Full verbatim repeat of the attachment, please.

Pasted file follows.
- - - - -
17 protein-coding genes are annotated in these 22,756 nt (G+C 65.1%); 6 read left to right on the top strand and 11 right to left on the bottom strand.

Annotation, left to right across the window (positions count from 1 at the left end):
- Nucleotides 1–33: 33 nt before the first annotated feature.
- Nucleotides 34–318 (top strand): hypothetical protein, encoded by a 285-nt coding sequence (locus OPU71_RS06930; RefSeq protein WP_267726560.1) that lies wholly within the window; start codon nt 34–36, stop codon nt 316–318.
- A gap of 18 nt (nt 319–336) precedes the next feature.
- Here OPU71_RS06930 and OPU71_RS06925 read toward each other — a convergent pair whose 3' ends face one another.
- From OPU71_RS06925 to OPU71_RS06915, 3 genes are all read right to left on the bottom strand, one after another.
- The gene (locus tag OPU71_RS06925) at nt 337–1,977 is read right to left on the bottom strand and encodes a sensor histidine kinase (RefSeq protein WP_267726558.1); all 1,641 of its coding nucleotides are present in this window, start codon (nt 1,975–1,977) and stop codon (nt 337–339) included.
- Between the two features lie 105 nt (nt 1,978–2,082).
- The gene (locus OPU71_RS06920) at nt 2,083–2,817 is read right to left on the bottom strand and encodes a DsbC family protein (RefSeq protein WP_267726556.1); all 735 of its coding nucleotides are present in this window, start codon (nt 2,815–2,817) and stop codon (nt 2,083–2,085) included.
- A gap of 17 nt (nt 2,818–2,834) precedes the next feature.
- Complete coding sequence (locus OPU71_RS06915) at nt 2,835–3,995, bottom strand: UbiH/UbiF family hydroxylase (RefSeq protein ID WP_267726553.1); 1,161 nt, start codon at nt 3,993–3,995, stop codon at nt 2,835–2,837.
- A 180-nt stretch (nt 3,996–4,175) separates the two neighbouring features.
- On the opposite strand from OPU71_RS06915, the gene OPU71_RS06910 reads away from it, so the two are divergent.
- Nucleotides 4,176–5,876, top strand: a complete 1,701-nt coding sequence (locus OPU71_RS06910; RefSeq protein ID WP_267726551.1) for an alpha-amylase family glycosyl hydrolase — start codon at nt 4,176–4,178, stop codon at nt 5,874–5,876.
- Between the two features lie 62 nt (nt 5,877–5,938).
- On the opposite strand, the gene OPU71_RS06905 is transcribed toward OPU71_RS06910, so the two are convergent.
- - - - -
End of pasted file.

17 protein-coding genes are annotated in these 22,756 nt (G+C 65.1%); 6 read left to right on the top strand and 11 right to left on the bottom strand.

Annotation, left to right across the window (positions count from 1 at the left end):
- Nucleotides 1–33: 33 nt before the first annotated feature.
- Nucleotides 34–318 (top strand): hypothetical protein, encoded by a 285-nt coding sequence (locus OPU71_RS06930; RefSeq protein WP_267726560.1) that lies wholly within the window; start codon nt 34–36, stop codon nt 316–318.
- A gap of 18 nt (nt 319–336) precedes the next feature.
- Here OPU71_RS06930 and OPU71_RS06925 read toward each other — a convergent pair whose 3' ends face one another.
- From OPU71_RS06925 to OPU71_RS06915, 3 genes are all read right to left on the bottom strand, one after another.
- The gene (locus tag OPU71_RS06925) at nt 337–1,977 is read right to left on the bottom strand and encodes a sensor histidine kinase (RefSeq protein WP_267726558.1); all 1,641 of its coding nucleotides are present in this window, start codon (nt 1,975–1,977) and stop codon (nt 337–339) included.
- Between the two features lie 105 nt (nt 1,978–2,082).
- The gene (locus OPU71_RS06920) at nt 2,083–2,817 is read right to left on the bottom strand and encodes a DsbC family protein (RefSeq protein WP_267726556.1); all 735 of its coding nucleotides are present in this window, start codon (nt 2,815–2,817) and stop codon (nt 2,083–2,085) included.
- A gap of 17 nt (nt 2,818–2,834) precedes the next feature.
- Complete coding sequence (locus OPU71_RS06915) at nt 2,835–3,995, bottom strand: UbiH/UbiF family hydroxylase (RefSeq protein ID WP_267726553.1); 1,161 nt, start codon at nt 3,993–3,995, stop codon at nt 2,835–2,837.
- A 180-nt stretch (nt 3,996–4,175) separates the two neighbouring features.
- On the opposite strand from OPU71_RS06915, the gene OPU71_RS06910 reads away from it, so the two are divergent.
- Nucleotides 4,176–5,876, top strand: a complete 1,701-nt coding sequence (locus OPU71_RS06910; RefSeq protein ID WP_267726551.1) for an alpha-amylase family glycosyl hydrolase — start codon at nt 4,176–4,178, stop codon at nt 5,874–5,876.
- Between the two features lie 62 nt (nt 5,877–5,938).
- On the opposite strand, the gene OPU71_RS06905 is transcribed toward OPU71_RS06910, so the two are convergent.